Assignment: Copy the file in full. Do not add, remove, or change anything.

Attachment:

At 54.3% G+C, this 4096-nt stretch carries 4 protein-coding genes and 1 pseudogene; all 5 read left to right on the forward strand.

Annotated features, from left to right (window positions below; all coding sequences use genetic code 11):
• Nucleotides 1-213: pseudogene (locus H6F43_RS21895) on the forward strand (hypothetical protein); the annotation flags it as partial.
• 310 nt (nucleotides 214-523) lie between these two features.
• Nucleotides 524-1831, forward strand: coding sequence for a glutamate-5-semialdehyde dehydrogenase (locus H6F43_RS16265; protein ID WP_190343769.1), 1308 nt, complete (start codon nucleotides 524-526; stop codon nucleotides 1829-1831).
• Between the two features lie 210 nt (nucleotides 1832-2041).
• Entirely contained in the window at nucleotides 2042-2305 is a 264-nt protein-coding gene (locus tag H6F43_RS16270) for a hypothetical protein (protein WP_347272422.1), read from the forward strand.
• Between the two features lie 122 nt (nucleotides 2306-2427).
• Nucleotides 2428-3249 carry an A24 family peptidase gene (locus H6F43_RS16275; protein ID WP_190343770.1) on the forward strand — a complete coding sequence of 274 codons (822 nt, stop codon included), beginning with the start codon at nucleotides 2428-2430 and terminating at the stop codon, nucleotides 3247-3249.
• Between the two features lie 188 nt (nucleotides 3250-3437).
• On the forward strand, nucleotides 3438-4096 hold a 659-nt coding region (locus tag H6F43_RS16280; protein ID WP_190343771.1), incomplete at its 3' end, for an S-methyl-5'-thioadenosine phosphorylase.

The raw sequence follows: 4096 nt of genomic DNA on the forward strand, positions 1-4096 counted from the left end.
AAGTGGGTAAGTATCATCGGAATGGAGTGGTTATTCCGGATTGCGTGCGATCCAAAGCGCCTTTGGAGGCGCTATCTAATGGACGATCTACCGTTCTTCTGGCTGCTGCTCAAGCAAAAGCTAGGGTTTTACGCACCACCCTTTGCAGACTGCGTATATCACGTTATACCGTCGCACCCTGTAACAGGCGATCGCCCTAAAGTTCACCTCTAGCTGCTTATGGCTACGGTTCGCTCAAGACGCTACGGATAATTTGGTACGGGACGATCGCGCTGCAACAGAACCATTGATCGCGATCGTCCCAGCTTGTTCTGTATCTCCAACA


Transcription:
At 54.3% G+C, this 4096-nt stretch carries 4 protein-coding genes and 1 pseudogene; all 5 read left to right on the forward strand.

Annotated features, from left to right (window positions below; all coding sequences use genetic code 11):
• Nucleotides 1-213: pseudogene (locus H6F43_RS21895) on the forward strand (hypothetical protein); the annotation flags it as partial.
• 310 nt (nucleotides 214-523) lie between these two features.
• Nucleotides 524-1831, forward strand: coding sequence for a glutamate-5-semialdehyde dehydrogenase (locus H6F43_RS16265; protein ID WP_190343769.1), 1308 nt, complete (start codon nucleotides 524-526; stop codon nucleotides 1829-1831).
• Between the two features lie 210 nt (nucleotides 1832-2041).
• Entirely contained in the window at nucleotides 2042-2305 is a 264-nt protein-coding gene (locus tag H6F43_RS16270) for a hypothetical protein (protein WP_347272422.1), read from the forward strand.
• Between the two features lie 122 nt (nucleotides 2306-2427).
• Nucleotides 2428-3249 carry an A24 family peptidase gene (locus H6F43_RS16275; protein ID WP_190343770.1) on the forward strand — a complete coding sequence of 274 codons (822 nt, stop codon included), beginning with the start codon at nucleotides 2428-2430 and terminating at the stop codon, nucleotides 3247-3249.
• Between the two features lie 188 nt (nucleotides 3250-3437).
• On the forward strand, nucleotides 3438-4096 hold a 659-nt coding region (locus tag H6F43_RS16280; protein ID WP_190343771.1), incomplete at its 3' end, for an S-methyl-5'-thioadenosine phosphorylase.

The raw sequence follows: 4096 nt of genomic DNA on the forward strand, positions 1-4096 counted from the left end.
AAGTGGGTAAGTATCATCGGAATGGAGTGGTTATTCCGGATTGCGTGCGATCCAAAGCGCCTTTGGAGGCGCTATCTAATGGACGATCTACCGTTCTTCTGGCTGCTGCTCAAGCAAAAGCTAGGGTTTTACGCACCACCCTTTGCAGACTGCGTATATCACGTTATACCGTCGCACCCTGTAACAGGCGATCGCCCTAAAGTTCACCTCTAGCTGCTTATGGCTACGGTTCGCTCAAGACGCTACGGATAATTTGGTACGGGACGATCGCGCTGCAACAGAACCATTGATCGCGATCGTCCCAGCTTGTTCTGTATCTCCAACA